By Jon Weisman
And 48 hours later, barring anything unforeseen, 26-year-old Ross Stripling will become the 19th in that group on Friday.
The 26-year-old Nomo came first in this foursome and threw one-hit, shutout ball over five innings in a memorable May 2, 1995 game in which the Dodgers took a 3-0 lead in the 15th inning at San Francisco, only to lose.
But Nomo was surpassed by his countryman Ishii, who at age 28 went 5 2/3 shutout innings — at Colorado, no less — and struck out 10, 14 years ago today. That game, won by the Dodgers, 9-2, happened to be Dave Roberts’ fifth as a Dodger outfielder.
At age 33, Kuroda not only matched his predecessors by going five scoreless innings on April 4, 2008, he went two innings more and left for a pinch-hitter in the top of the eighth with a 7-1 lead. Kuroda struck out four, walked none and allowed three hits, including a Brian Giles homer with two out in the seventh.
Eight days after his 26th birthday, Ryu took a 3-0 loss against the Giants on April 2, 2013, pitching 6 2/3 innings and allowing three runs (one earned) on 10 hits, no walks and five strikeouts.
The inaugural name in this fraternity, 29-year-old Ray Gordiner, didn’t fare so well. Pitching for Brooklyn against the Cubs with a 5-0 first-inning lead on September 17, 1921, Gordiner walked the first three batters he faced and was pulled from the game. He ended his MLB career a year later with a 6.94 ERA in 23 1/3 innings, though with a perfect 1-0 record.
A pair of pitchers threw shutouts, however: 31-year-old Tot Pressnell on April 21, 1938 and 29-year-old Joe Hatten exactly eight years later to the day. Despite not beginning his big-league career until his 30s, Pressnell had a reasonably useful five seasons with the Dodgers and Cubs. Hatten spent seven years in the Majors with the same two teams.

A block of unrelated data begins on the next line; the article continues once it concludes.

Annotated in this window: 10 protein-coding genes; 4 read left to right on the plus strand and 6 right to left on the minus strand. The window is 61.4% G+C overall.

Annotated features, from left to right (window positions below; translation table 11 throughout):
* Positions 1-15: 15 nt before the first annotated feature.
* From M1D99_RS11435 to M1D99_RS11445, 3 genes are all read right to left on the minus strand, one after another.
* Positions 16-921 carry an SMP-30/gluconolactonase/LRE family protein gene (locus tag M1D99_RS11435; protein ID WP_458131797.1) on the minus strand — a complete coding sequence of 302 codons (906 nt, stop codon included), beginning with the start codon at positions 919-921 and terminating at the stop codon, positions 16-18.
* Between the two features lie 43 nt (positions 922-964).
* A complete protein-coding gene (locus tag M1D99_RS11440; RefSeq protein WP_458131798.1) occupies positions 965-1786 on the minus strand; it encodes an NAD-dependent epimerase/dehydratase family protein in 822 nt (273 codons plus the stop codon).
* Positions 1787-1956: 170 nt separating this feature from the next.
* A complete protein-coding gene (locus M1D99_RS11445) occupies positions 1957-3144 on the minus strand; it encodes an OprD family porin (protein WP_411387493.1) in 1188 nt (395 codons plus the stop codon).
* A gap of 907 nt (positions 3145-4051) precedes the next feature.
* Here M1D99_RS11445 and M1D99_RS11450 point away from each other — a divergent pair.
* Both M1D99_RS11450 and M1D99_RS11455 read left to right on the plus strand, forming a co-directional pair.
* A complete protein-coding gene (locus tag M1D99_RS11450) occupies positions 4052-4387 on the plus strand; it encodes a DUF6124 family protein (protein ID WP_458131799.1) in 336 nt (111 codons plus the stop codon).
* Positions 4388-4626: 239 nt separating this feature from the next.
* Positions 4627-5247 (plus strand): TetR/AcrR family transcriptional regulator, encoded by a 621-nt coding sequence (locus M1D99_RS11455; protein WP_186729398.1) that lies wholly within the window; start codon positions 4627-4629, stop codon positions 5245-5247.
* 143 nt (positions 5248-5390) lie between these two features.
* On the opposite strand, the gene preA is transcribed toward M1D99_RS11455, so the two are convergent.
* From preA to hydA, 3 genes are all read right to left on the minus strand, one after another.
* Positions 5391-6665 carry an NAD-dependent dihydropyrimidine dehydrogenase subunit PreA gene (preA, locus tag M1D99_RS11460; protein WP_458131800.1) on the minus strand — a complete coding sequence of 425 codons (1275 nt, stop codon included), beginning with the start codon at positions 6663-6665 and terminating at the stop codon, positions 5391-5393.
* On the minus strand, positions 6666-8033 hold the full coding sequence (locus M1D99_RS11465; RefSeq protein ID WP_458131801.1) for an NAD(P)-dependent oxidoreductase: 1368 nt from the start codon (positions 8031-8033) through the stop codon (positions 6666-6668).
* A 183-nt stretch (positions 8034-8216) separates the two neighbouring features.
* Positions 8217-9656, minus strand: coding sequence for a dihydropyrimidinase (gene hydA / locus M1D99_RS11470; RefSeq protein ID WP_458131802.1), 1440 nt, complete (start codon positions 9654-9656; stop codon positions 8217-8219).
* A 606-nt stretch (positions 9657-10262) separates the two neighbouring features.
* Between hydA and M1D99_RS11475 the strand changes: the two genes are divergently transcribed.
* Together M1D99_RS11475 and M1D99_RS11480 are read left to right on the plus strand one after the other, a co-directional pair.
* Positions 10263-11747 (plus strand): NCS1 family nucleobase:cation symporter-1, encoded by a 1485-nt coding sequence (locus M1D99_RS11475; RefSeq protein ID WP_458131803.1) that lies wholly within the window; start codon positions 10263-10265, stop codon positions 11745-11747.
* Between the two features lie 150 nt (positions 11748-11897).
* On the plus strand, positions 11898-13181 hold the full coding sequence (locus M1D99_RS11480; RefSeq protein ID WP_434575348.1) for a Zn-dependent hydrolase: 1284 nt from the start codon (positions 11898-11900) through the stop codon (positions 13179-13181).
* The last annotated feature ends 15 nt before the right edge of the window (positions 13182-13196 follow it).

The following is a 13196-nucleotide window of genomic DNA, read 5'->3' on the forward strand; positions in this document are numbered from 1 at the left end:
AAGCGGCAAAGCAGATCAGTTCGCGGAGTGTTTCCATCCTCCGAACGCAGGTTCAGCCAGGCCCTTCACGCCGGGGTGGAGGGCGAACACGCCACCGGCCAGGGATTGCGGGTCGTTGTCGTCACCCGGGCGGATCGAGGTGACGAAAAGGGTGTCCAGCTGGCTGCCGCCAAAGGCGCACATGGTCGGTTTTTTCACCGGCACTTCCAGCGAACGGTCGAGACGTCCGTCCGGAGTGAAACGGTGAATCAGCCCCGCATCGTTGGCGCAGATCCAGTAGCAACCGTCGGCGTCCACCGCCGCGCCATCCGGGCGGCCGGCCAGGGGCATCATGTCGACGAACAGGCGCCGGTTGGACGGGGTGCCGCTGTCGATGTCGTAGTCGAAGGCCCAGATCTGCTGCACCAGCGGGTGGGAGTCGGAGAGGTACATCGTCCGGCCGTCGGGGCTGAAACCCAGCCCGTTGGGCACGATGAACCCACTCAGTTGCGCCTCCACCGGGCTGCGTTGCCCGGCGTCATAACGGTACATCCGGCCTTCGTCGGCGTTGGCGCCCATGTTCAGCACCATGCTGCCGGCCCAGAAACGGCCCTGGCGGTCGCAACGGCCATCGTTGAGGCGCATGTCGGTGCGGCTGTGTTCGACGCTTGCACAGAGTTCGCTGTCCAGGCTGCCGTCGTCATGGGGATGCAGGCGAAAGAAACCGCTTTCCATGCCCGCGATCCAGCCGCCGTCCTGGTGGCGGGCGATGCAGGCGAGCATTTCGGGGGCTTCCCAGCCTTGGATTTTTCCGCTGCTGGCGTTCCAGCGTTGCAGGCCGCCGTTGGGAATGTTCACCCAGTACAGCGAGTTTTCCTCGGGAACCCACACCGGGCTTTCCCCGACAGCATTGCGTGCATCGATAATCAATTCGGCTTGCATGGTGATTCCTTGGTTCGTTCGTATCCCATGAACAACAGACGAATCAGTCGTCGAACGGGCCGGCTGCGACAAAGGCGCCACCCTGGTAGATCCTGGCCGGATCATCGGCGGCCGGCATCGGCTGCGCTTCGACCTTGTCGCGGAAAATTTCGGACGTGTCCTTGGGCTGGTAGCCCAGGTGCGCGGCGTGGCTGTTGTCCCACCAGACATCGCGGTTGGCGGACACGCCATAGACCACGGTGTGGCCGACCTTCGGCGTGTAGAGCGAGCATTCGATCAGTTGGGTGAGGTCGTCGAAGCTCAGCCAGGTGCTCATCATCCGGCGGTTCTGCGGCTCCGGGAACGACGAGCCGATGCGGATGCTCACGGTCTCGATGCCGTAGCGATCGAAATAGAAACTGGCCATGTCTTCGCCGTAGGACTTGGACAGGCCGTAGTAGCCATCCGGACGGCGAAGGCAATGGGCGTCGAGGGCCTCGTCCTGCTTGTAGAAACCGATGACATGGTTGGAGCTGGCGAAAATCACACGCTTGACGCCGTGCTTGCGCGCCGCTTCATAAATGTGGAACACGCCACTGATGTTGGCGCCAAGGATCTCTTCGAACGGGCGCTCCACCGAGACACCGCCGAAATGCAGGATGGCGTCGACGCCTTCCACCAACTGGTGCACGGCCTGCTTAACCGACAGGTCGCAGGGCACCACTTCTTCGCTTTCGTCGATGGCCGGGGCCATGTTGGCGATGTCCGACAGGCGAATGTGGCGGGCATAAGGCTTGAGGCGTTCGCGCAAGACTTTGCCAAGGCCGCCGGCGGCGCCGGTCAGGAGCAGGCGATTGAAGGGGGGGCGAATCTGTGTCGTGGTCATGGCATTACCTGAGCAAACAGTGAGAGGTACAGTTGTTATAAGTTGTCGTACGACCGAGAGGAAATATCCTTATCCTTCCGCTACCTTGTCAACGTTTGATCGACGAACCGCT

The most recent name is Red Patterson, whose one and only big-league appearance so far came in the second game of a doubleheader at Minnesota in 2014, when he was nearly 27. But the oddest is Ben Chapman, a longtime big-league outfielder who later would become notorious as a 38-year-old Phillies manager for mercilessly baiting and heckling Jackie Robinson in 1947.
Chapman, who had become a player-manager in the minor leagues for Richmond during World War II, was suspended for the 1943 season for assaulting an umpire. He returned to Richmond in 1944, not only playing outfield and managing but also pitching. That summer, at age 35, the Dodgers acquired him, and he made his debut for 39-61 Brooklyn on the mound on August 4, 1944 — and threw a complete game, 9-4 victory.
Pitching during World War II, Chapman not only finished the 1944 season with a 3.40 ERA in 79 1/3 innings for Brooklyn, he batted .368 with a .916 OPS in 44 plate appearances. A year later, he was traded to Philadelphia, setting the stage for his confrontation with Robinson during the groundbreaking legend’s rookie season.